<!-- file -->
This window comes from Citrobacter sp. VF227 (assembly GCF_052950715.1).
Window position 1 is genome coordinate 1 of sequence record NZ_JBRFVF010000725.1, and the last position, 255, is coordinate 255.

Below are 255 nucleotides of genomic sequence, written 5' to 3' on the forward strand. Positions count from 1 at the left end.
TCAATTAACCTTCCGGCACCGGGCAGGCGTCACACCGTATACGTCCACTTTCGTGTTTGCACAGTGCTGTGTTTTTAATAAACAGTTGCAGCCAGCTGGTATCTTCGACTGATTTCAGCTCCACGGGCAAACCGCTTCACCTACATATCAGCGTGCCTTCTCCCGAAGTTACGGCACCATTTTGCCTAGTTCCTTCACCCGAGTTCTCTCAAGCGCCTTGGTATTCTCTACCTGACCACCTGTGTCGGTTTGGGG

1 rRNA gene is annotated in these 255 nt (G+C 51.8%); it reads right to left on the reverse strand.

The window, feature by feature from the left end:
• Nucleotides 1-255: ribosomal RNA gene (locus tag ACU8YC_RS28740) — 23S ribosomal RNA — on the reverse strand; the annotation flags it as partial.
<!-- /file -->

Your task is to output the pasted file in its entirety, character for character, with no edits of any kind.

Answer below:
This window comes from Citrobacter sp. VF227 (assembly GCF_052950715.1).
Window position 1 is genome coordinate 1 of sequence record NZ_JBRFVF010000725.1, and the last position, 255, is coordinate 255.

Below are 255 nucleotides of genomic sequence, written 5' to 3' on the forward strand. Positions count from 1 at the left end.
TCAATTAACCTTCCGGCACCGGGCAGGCGTCACACCGTATACGTCCACTTTCGTGTTTGCACAGTGCTGTGTTTTTAATAAACAGTTGCAGCCAGCTGGTATCTTCGACTGATTTCAGCTCCACGGGCAAACCGCTTCACCTACATATCAGCGTGCCTTCTCCCGAAGTTACGGCACCATTTTGCCTAGTTCCTTCACCCGAGTTCTCTCAAGCGCCTTGGTATTCTCTACCTGACCACCTGTGTCGGTTTGGGG

1 rRNA gene is annotated in these 255 nt (G+C 51.8%); it reads right to left on the reverse strand.

The window, feature by feature from the left end:
• Nucleotides 1-255: ribosomal RNA gene (locus tag ACU8YC_RS28740) — 23S ribosomal RNA — on the reverse strand; the annotation flags it as partial.